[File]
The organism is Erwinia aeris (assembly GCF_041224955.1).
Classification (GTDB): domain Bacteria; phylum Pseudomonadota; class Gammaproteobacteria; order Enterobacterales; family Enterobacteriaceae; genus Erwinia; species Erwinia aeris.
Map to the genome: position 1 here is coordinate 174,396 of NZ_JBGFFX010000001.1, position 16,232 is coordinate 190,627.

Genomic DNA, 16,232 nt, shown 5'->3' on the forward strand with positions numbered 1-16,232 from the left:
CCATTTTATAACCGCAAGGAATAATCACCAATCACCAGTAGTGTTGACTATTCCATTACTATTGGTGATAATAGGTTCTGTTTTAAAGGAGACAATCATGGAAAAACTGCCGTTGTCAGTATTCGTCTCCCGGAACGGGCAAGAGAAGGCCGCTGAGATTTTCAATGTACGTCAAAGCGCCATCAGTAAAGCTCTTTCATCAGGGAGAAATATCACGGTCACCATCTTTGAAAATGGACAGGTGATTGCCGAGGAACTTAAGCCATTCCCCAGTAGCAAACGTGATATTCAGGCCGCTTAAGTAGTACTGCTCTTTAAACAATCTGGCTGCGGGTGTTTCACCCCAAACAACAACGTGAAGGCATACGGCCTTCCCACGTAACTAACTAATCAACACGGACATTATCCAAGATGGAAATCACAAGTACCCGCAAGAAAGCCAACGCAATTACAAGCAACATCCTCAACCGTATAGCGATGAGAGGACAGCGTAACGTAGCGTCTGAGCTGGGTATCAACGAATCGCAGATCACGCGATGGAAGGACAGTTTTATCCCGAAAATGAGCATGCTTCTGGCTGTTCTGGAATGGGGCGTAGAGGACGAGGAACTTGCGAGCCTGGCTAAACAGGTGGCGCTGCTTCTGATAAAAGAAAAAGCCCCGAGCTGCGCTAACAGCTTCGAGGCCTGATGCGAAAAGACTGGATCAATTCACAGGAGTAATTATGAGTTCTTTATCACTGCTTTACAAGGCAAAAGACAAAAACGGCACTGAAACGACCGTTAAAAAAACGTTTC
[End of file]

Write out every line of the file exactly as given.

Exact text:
The organism is Erwinia aeris (assembly GCF_041224955.1).
Classification (GTDB): domain Bacteria; phylum Pseudomonadota; class Gammaproteobacteria; order Enterobacterales; family Enterobacteriaceae; genus Erwinia; species Erwinia aeris.
Map to the genome: position 1 here is coordinate 174,396 of NZ_JBGFFX010000001.1, position 16,232 is coordinate 190,627.

Genomic DNA, 16,232 nt, shown 5'->3' on the forward strand with positions numbered 1-16,232 from the left:
CCATTTTATAACCGCAAGGAATAATCACCAATCACCAGTAGTGTTGACTATTCCATTACTATTGGTGATAATAGGTTCTGTTTTAAAGGAGACAATCATGGAAAAACTGCCGTTGTCAGTATTCGTCTCCCGGAACGGGCAAGAGAAGGCCGCTGAGATTTTCAATGTACGTCAAAGCGCCATCAGTAAAGCTCTTTCATCAGGGAGAAATATCACGGTCACCATCTTTGAAAATGGACAGGTGATTGCCGAGGAACTTAAGCCATTCCCCAGTAGCAAACGTGATATTCAGGCCGCTTAAGTAGTACTGCTCTTTAAACAATCTGGCTGCGGGTGTTTCACCCCAAACAACAACGTGAAGGCATACGGCCTTCCCACGTAACTAACTAATCAACACGGACATTATCCAAGATGGAAATCACAAGTACCCGCAAGAAAGCCAACGCAATTACAAGCAACATCCTCAACCGTATAGCGATGAGAGGACAGCGTAACGTAGCGTCTGAGCTGGGTATCAACGAATCGCAGATCACGCGATGGAAGGACAGTTTTATCCCGAAAATGAGCATGCTTCTGGCTGTTCTGGAATGGGGCGTAGAGGACGAGGAACTTGCGAGCCTGGCTAAACAGGTGGCGCTGCTTCTGATAAAAGAAAAAGCCCCGAGCTGCGCTAACAGCTTCGAGGCCTGATGCGAAAAGACTGGATCAATTCACAGGAGTAATTATGAGTTCTTTATCACTGCTTTACAAGGCAAAAGACAAAAACGGCACTGAAACGACCGTTAAAAAAACGTTTC